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  • Devin Gackle

5 Things About Daredevil that are Undeniably Awesome

This show itself is undeniably awesome, but I'm getting ahead of myself. These are some of the things that were going through my head while watching Netflix's Daredevil back in April that made me think DANG THIS SHOW IS UNDENIABLY AWESOME.

1. Charlie Cox. This is a given. I mean, look at that face. And let me take a moment here to appreciate both his English and American accents, both of which are completely capable of making women swoon (he is particularly adorable as Tristan Thorn in Stardust...)- even men must admit he is perfect! If you think that he sounds different as Matt Murdoch, my theory is that his American accent causes his voice to be deeper. *Swoon* Ahem. I mean, BOOM. I AM SO RIGHT. RIGHT?!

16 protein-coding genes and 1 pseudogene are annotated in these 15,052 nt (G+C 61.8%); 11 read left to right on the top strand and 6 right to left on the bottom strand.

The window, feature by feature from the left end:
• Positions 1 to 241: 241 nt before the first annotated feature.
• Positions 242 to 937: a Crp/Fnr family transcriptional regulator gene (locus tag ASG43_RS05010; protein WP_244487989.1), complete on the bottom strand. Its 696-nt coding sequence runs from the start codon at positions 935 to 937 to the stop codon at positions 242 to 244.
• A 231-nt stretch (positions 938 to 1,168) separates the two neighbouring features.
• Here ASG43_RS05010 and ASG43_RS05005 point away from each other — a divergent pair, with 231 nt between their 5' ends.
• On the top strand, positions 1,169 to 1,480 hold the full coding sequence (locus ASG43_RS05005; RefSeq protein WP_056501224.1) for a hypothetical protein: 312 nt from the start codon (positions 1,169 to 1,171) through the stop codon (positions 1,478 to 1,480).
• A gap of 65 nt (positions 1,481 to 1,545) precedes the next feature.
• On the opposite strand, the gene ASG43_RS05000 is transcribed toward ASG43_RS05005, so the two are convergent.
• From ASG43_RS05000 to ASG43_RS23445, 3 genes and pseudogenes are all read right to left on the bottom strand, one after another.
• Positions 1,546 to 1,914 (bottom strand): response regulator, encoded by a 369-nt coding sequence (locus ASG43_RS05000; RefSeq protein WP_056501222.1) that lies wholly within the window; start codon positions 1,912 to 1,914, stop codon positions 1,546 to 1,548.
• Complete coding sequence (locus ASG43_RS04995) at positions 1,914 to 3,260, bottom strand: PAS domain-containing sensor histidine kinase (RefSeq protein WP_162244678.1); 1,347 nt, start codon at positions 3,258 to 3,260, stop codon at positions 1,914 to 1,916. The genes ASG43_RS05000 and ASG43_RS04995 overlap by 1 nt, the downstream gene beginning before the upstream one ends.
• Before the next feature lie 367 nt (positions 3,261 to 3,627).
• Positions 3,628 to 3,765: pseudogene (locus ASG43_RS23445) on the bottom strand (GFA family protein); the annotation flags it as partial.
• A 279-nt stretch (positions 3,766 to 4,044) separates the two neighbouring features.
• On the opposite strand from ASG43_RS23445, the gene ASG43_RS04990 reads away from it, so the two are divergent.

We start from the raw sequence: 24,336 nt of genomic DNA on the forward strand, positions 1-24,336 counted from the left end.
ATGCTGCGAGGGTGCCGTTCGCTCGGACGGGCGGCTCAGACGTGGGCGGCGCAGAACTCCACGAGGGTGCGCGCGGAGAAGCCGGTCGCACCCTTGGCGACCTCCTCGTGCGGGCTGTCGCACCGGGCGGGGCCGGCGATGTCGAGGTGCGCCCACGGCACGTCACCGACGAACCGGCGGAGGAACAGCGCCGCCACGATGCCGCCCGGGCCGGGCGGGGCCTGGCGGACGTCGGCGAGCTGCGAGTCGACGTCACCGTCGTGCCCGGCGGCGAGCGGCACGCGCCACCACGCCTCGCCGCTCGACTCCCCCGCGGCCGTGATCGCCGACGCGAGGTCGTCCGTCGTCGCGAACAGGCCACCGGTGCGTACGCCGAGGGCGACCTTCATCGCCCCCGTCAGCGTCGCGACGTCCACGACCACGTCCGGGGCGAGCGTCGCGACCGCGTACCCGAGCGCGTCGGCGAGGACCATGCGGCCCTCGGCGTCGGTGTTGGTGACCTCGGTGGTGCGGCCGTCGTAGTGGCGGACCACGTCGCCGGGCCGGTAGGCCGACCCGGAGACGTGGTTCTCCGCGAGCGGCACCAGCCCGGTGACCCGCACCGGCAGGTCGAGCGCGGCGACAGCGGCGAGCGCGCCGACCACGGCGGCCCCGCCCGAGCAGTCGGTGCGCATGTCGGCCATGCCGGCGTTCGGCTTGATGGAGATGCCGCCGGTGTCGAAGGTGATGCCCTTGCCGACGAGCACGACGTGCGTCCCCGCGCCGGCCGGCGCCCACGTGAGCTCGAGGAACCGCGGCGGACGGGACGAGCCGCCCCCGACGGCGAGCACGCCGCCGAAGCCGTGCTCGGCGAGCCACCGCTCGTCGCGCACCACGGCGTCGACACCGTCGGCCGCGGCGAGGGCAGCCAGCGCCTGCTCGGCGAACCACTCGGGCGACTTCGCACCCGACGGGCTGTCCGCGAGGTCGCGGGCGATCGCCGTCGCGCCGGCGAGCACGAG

2. The choreography. No, I am not referring to a dance number. If you have seen this show, you know how completely impossible a dance number would be to imagine... (Excuse me, I must now stare into the sun to rid my brain of the image of the cast in matching leotards). I am talking about the fight choreography. It's more than epic; it's just downright clever. And it's only made more interesting by the fact that Matt Murdoch can't even see. (And I'll admit he gets a good break with picking out a mask- since he doesn't need eye-holes he can cover up his whole face). Then, it's made more interesting again by the way in which they're shot. Take the Hallway Fight Scene from episode 2, for example. This whole sequence is one continuous shot. And it's not just our hero going at the bad guys. There's a lot of stop and go- Murdoch takes beatings in this show, he has to pause before fighting again, as do the bad guys. Personally, I think that makes it more realistic. And something I like about this scene in particular is that the whole thing is tinted in green. It might seem like an odd choice- why not red for blood?, or just dimness?- but I think somehow the green is more sinister. And green, symbolizing nature, does end up making things feel more natural (for me anyway). It could also be symbolic of renewed energy, since Murdoch has to take down all those dudes himself and carry the kid out. Basically, it's just executed perfectly all around. If you happen to laugh at some point during this scene, or randomly exclaim "what that what?!", know you are not alone.